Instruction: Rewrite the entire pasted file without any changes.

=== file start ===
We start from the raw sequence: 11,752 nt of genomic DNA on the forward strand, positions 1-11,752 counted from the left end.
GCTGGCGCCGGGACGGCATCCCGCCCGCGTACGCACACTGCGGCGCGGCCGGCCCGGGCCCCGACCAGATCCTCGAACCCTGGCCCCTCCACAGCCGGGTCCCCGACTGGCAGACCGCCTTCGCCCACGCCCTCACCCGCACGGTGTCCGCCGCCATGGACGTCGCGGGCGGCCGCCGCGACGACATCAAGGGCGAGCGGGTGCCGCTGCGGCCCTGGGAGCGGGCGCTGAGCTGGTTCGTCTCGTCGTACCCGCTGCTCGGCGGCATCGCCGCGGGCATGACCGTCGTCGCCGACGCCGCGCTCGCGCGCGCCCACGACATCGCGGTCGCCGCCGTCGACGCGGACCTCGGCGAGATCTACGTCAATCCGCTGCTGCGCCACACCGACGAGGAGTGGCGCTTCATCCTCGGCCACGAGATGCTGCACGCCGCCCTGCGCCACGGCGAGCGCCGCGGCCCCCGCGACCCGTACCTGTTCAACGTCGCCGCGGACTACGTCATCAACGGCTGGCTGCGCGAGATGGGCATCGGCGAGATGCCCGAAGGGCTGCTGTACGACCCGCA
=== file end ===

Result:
We start from the raw sequence: 11,752 nt of genomic DNA on the forward strand, positions 1-11,752 counted from the left end.
GCTGGCGCCGGGACGGCATCCCGCCCGCGTACGCACACTGCGGCGCGGCCGGCCCGGGCCCCGACCAGATCCTCGAACCCTGGCCCCTCCACAGCCGGGTCCCCGACTGGCAGACCGCCTTCGCCCACGCCCTCACCCGCACGGTGTCCGCCGCCATGGACGTCGCGGGCGGCCGCCGCGACGACATCAAGGGCGAGCGGGTGCCGCTGCGGCCCTGGGAGCGGGCGCTGAGCTGGTTCGTCTCGTCGTACCCGCTGCTCGGCGGCATCGCCGCGGGCATGACCGTCGTCGCCGACGCCGCGCTCGCGCGCGCCCACGACATCGCGGTCGCCGCCGTCGACGCGGACCTCGGCGAGATCTACGTCAATCCGCTGCTGCGCCACACCGACGAGGAGTGGCGCTTCATCCTCGGCCACGAGATGCTGCACGCCGCCCTGCGCCACGGCGAGCGCCGCGGCCCCCGCGACCCGTACCTGTTCAACGTCGCCGCGGACTACGTCATCAACGGCTGGCTGCGCGAGATGGGCATCGGCGAGATGCCCGAAGGGCTGCTGTACGACCCGCA